Mega-store, mega-rejection Howard County: Total Beverage chain failed to prove a need for exotic beer and wine.

December 23, 1996

THE QUESTION boiled down to this: Does Howard County need a liquor store with 500 kinds of beer and 5,000 brands of wine to serve the community?

The county liquor board suggested that the answer is "no," rejecting a bid by Total Beverage to hold a license to operate a huge beer and wine store at the Long Gate shopping center in Ellicott City.

The definition of "need," however, was never clearly explained.

The board's formula for determining need was a complicated mathematical equation involving aggregate household income and existing liquor sales that even board Chairman C. Vernon Gray had a tough time explaining.

A better and simpler way to assess need in this case could have been to ascertain whether the planned Total Beverage store would have brought convenience to buyers of exotic beers and wines that are hard to find.

Total Beverage was prepared to take a huge risk. The retailer, which has three stores in Virginia, planned to stock nearly half its 15,000 square feet with brands that are hard to find. But it never convinced Mr. Gray and three other County Council members, sitting as the liquor board, of a need for beer and wine mega-store at Long Gate. Member Charles Feaga, who was absent because of the flu, indicated later that he would vote for the store because of another need: competition.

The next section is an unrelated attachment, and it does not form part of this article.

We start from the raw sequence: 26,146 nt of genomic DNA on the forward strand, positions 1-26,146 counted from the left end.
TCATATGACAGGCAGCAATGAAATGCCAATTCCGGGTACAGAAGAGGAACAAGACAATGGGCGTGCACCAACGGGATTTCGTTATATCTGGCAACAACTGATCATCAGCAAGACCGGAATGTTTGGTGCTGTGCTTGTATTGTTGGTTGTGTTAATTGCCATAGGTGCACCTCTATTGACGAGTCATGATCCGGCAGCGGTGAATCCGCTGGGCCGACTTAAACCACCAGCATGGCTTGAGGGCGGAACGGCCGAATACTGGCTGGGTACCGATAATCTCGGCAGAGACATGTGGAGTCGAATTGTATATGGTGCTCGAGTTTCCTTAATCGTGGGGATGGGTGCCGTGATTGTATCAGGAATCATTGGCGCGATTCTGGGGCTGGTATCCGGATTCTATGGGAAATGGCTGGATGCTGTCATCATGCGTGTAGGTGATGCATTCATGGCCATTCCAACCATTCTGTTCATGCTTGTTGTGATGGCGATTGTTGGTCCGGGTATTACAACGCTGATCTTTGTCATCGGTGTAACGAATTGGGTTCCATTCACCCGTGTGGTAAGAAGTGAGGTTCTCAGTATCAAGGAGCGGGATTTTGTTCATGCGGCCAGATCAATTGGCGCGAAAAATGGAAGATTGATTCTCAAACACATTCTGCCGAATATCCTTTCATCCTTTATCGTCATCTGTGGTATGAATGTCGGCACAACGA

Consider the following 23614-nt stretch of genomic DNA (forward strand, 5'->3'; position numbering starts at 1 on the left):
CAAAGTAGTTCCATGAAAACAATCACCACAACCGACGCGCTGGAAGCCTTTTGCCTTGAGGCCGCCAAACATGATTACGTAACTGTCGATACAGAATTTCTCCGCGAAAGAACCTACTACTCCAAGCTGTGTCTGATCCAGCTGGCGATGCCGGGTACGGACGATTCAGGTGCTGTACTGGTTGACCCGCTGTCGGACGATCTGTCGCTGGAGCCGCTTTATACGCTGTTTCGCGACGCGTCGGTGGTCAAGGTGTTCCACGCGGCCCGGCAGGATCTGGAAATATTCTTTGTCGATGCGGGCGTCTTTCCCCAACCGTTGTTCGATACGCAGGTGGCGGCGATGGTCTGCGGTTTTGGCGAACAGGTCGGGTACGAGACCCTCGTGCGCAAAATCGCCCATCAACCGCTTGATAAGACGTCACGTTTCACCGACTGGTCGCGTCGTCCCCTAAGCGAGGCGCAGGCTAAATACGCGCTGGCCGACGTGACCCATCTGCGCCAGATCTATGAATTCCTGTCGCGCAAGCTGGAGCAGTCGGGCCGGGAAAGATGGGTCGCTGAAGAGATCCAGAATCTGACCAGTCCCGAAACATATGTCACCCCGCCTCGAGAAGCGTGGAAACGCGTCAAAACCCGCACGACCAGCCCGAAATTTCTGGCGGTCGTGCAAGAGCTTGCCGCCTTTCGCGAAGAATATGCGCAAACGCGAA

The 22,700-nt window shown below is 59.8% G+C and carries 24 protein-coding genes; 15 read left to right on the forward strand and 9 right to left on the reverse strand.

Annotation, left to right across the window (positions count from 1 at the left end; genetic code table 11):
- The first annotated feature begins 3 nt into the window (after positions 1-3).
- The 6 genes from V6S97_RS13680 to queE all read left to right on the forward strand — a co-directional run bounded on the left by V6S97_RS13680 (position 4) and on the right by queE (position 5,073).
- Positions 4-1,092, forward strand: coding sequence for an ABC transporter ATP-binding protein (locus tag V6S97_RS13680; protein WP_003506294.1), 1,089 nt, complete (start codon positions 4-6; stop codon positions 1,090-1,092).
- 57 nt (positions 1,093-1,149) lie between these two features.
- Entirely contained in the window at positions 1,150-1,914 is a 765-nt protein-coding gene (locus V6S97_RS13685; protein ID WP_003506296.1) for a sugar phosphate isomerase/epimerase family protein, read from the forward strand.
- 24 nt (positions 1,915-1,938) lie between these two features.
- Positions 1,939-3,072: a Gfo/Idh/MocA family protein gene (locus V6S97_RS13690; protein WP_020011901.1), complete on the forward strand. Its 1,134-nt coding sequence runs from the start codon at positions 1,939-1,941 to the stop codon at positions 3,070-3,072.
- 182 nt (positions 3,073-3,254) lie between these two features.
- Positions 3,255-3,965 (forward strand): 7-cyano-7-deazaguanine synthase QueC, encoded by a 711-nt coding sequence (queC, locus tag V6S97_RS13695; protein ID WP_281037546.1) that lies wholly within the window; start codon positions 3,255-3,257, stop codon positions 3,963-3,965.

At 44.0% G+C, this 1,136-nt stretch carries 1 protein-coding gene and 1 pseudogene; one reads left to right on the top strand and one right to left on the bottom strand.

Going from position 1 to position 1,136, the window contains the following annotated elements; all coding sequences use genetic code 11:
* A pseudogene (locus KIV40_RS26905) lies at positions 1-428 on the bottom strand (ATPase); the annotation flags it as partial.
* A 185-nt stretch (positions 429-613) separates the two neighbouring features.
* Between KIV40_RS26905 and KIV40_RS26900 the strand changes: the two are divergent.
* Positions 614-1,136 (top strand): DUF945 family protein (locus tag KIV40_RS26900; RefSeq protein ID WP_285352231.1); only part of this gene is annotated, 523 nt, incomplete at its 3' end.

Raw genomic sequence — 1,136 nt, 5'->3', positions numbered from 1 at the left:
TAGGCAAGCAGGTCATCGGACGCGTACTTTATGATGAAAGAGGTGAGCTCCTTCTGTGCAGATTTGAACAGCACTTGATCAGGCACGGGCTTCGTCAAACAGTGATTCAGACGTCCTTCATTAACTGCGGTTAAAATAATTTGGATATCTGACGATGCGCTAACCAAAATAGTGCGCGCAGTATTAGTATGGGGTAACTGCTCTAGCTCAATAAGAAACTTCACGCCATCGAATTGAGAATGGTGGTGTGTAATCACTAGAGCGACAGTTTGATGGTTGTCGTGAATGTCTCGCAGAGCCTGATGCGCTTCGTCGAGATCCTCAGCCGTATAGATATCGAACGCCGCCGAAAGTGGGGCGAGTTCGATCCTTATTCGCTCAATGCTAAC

The 4-1 vote against Total Beverage is a victory for an unlikely coalition of smaller liquor stores and the pastor of Bethel Baptist Church. The alarmist liquor store owners decided to fight instead of compete. They contended that Total Beverage would have put them out of business, refusing to believe that service and convenience could keep them profitable.

The Rev. Bruce Romoser, pastor of Bethel Baptist, which sits across Route 108 from the proposed store site, opposed the application on moral grounds. He says personal experiences have convinced him of alcohol's evils. However, that did not prevent him from siding with purveyors of beer, wine and hard liquor (which Total Beverage would not have been permitted to sell) to defeat the proposed store.

The question of whether a metropolitan county would benefit from a store with such a vast stock of beer and wine went unanswered.

Pub Date: 12/23/96

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